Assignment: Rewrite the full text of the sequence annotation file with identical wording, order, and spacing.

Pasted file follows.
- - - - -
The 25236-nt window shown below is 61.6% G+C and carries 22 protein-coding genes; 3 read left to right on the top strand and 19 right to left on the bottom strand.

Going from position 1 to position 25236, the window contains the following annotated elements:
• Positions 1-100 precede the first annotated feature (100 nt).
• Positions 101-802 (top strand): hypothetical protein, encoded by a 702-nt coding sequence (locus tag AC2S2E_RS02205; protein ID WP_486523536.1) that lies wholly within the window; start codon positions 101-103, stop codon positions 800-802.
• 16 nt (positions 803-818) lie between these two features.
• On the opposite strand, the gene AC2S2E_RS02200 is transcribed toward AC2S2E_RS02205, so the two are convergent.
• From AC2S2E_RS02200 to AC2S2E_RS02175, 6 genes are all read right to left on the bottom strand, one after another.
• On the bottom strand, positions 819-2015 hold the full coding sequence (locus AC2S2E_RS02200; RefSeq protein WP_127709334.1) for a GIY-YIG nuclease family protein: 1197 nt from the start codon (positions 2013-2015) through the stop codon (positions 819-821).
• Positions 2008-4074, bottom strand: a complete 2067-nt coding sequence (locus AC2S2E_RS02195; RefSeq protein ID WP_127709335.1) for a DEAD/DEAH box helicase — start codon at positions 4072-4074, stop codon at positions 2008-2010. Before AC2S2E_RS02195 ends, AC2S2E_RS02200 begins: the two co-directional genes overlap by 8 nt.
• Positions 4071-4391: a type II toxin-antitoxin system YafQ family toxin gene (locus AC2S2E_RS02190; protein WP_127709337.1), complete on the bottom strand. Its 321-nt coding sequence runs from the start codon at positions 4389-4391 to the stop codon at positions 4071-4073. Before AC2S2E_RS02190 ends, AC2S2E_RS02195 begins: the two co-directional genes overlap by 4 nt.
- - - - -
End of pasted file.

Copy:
The 25236-nt window shown below is 61.6% G+C and carries 22 protein-coding genes; 3 read left to right on the top strand and 19 right to left on the bottom strand.

Going from position 1 to position 25236, the window contains the following annotated elements:
• Positions 1-100 precede the first annotated feature (100 nt).
• Positions 101-802 (top strand): hypothetical protein, encoded by a 702-nt coding sequence (locus tag AC2S2E_RS02205; protein ID WP_486523536.1) that lies wholly within the window; start codon positions 101-103, stop codon positions 800-802.
• 16 nt (positions 803-818) lie between these two features.
• On the opposite strand, the gene AC2S2E_RS02200 is transcribed toward AC2S2E_RS02205, so the two are convergent.
• From AC2S2E_RS02200 to AC2S2E_RS02175, 6 genes are all read right to left on the bottom strand, one after another.
• On the bottom strand, positions 819-2015 hold the full coding sequence (locus AC2S2E_RS02200; RefSeq protein WP_127709334.1) for a GIY-YIG nuclease family protein: 1197 nt from the start codon (positions 2013-2015) through the stop codon (positions 819-821).
• Positions 2008-4074, bottom strand: a complete 2067-nt coding sequence (locus AC2S2E_RS02195; RefSeq protein ID WP_127709335.1) for a DEAD/DEAH box helicase — start codon at positions 4072-4074, stop codon at positions 2008-2010. Before AC2S2E_RS02195 ends, AC2S2E_RS02200 begins: the two co-directional genes overlap by 8 nt.
• Positions 4071-4391: a type II toxin-antitoxin system YafQ family toxin gene (locus AC2S2E_RS02190; protein WP_127709337.1), complete on the bottom strand. Its 321-nt coding sequence runs from the start codon at positions 4389-4391 to the stop codon at positions 4071-4073. Before AC2S2E_RS02190 ends, AC2S2E_RS02195 begins: the two co-directional genes overlap by 4 nt.